The kitchen is still the heart of the home and continues to grow in importance. Kitchen islands have been expanded to seven feet and should always be large enough to seat at least four and are taking the place of the kitchen nook.  Builders who build four bedroom homes and don’t put in an island large enough to seat four are missing the whole island concept.  In today’s rising new construction costs, no one needs three eating areas.  Enlarge the island and turn the kitchen nook into a formal dining room or add the extra space into the great room.  Custom homeowners can spend tens of thousands of dollars on cupboards.  However, adding a few knobs and pulls, crown molding, under cabinet lighting and three or four glass doors can accomplish almost the same look with a moderately priced cabinet.

     And think twice about that exorbitantly expensive colored Viking stove but do add a hood to your five burner, down draft cooktop.  The clunky granite backsplash has gone the way of the trash compactor and has been replaced with tile from the counter to bottom of the cabinet.  Nowhere at the home show were  there Spanish tiles that were so popular five years ago, but now the look is more muted and subdued.  It’s almost like the tile or stone  itself has replaced color and design.

     The master bedroom and bath is the second most important room in a new home.  There are literally hundreds of faucets, towel bars, soaking tubs to choose from, but here are some must-have basics that every 2,400 square foot home or larger should have.  You may never use the soaker or jetted tub but everyone still wants one plus a double-headed shower.  That shower can get pretty expensive if its dimensions don’t fit a preformed plan and requires a custom mud/tiled floor.  What’s more important than the  floor is that the shower has a tile and glass surround.      The plate glass mirror  above the double vanities is definitely a thing of the past.  Go to Home Depot, Pier I, Pottery Barn or order from Frontgate and chose one you can be proud of and reflects your personal style.  They cost less than the plate mirror and look better.  Just say ‘no’ to that old fashioned mirror concept. There was not one plate glass mirror in the bath section of the show.

     All buyers are looking for more space. The most popular move-up floor plans are 2,400 to 2,600 square feet.  In Alaska, the most popular extra space is the daylight or walk-out lower level (also known as a basement).  But if your homesite is flat and not sloping,  the upstairs family room may be your ticket to extra space.  Stacking the second floor over the first floor living area and garage is an economic way to gain space  and is less expensive than a basement.   The sought after two-story family room should be saved for views only.  Instead, consider a ten-foot ceiling and some extra windows to help bring the outdoors in.  By adding an upstairs family room, new homes can look pretty boxy without much relief, so it is important to make sure the home has some shakes, rock, board and bat and other  details that enhance the exterior elevation.  Pillars, extra windows, a glass front door and windows in the garage door can all  add to an exterior elevation.ls but rather created through lighting, pillars, sculptured sheetrock ceilings and flooring.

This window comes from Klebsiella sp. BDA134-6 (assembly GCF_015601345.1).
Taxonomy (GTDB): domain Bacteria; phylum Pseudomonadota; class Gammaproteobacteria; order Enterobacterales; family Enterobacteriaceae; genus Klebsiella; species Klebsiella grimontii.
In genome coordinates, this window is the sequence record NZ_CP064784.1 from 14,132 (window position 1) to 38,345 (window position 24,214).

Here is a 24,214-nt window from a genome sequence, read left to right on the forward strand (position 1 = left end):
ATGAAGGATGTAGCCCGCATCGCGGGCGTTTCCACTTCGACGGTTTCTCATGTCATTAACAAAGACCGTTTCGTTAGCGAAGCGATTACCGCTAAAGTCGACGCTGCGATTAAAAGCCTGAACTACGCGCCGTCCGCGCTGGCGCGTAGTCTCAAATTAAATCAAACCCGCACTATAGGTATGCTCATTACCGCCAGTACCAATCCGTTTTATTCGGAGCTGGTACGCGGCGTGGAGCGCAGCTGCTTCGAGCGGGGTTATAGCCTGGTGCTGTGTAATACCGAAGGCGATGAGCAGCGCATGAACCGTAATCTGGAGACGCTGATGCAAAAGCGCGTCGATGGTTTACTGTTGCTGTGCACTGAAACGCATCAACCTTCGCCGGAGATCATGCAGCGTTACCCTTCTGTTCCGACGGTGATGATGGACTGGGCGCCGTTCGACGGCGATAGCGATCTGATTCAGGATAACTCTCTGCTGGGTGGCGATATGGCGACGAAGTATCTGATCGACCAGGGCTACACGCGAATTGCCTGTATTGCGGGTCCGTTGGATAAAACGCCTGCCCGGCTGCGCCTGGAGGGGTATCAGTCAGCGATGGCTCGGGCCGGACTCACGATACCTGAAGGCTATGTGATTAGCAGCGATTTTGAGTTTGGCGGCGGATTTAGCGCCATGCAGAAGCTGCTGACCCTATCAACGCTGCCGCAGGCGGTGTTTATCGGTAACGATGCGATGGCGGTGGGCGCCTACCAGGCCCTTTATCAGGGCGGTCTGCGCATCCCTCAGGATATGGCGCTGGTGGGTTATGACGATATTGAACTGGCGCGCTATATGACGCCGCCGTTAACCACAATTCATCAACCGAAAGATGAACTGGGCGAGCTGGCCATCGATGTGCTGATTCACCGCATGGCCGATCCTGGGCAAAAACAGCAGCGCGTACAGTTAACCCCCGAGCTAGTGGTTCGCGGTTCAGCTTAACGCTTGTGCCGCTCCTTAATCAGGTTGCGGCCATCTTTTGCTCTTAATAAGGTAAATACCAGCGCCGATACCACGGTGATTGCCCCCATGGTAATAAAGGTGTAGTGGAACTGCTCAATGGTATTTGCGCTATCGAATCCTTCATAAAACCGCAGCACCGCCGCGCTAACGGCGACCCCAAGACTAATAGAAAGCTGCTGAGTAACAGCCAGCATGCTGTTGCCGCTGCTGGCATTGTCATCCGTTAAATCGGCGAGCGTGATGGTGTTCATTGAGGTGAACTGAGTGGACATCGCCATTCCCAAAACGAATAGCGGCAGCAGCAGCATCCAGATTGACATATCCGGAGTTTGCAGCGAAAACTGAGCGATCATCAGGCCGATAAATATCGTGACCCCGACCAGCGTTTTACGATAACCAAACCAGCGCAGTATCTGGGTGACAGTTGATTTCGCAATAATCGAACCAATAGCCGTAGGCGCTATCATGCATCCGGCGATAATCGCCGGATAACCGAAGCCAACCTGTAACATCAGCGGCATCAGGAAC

The kitchen is still the heart of the home and continues to grow in importance. Kitchen islands have been expanded to seven feet and should always be large enough to seat at least four and are taking the place of the kitchen nook.  Builders who build four bedroom homes and don’t put in an island large enough to seat four are missing the whole island concept.  In today’s rising new construction costs, no one needs three eating areas.  Enlarge the island and turn the kitchen nook into a formal dining room or add the extra space into the great room.  Custom homeowners can spend tens of thousands of dollars on cupboards.  However, adding a few knobs and pulls, crown molding, under cabinet lighting and three or four glass doors can accomplish almost the same look with a moderately priced cabinet.      And think twice about that exorbitantly expensive colored Viking stove but do add a hood to your five burner, down draft cook top.  The clunky granite backsplash has gone the way of the trash compactor and has been replaced with tile from the counter to bottom of the cabinet.  Nowhere at the home show were there Spanish tiles that were so popular five years ago but now the look is more muted and subdued.  It’s almost like the tile or stone itself has replaced color and design.       

     The master bedroom and bath is the second most important room in a new home.  There are literally hundreds of faucets, towel bars, soaking tubs to choose from but here are some must have basics that every 2,400 square foot home or larger should have.  You may never use the soaker or jetted tub but everyone still wants one plus a double headed shower.  That shower can get pretty expensive if its dimensions don’t fit a preformed pan and requires a custom mud/tiled floor.  What’s more important than the floor is that the shower has a tile and glass surround.  The plate glass mirror above the double vanities is definitely a thing of the past.  Go to Home Depot, Pier I, Pottery Barn or order from Frontgate and chose one you can be proud of and reflects your personal style.  They cost less than the plate mirror and look better.  Just say ‘no’ to that old fashioned mirror concept. There was not one plate glass mirror in the bath section of the show.

     All buyers are looking for more space. The most popular move-up floor plans are 2,400 to 2,600 square feet.  In Alaska, the most popular extra space is the daylight or walk-out lower level (also known as a basement).  But if your home site is flat and not sloping, the upstairs family room may be your ticket to extra space.  Stacking the second floor over the first floor living area and garage is an economic way to gain space and is less expensive than a basement.   The sought after two-story family room should be saved for views only.  Instead, consider a ten foot ceiling and some extra windows to help bring the outdoors in.  By adding an upstairs family room, new homes can look pretty boxy without much relief so it is important to make sure the home has some shakes, rock, board and bat and other details that enhance the exterior elevation.  Pillars, extra windows, a glass front door and windows in the garage door can all add to an exterior elevation. 

Displaying blog entries 1-2 of 2

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Dwell Realty
561 E. 36th Ave., Suite 200
Anchorage AK 99503
907-646-3600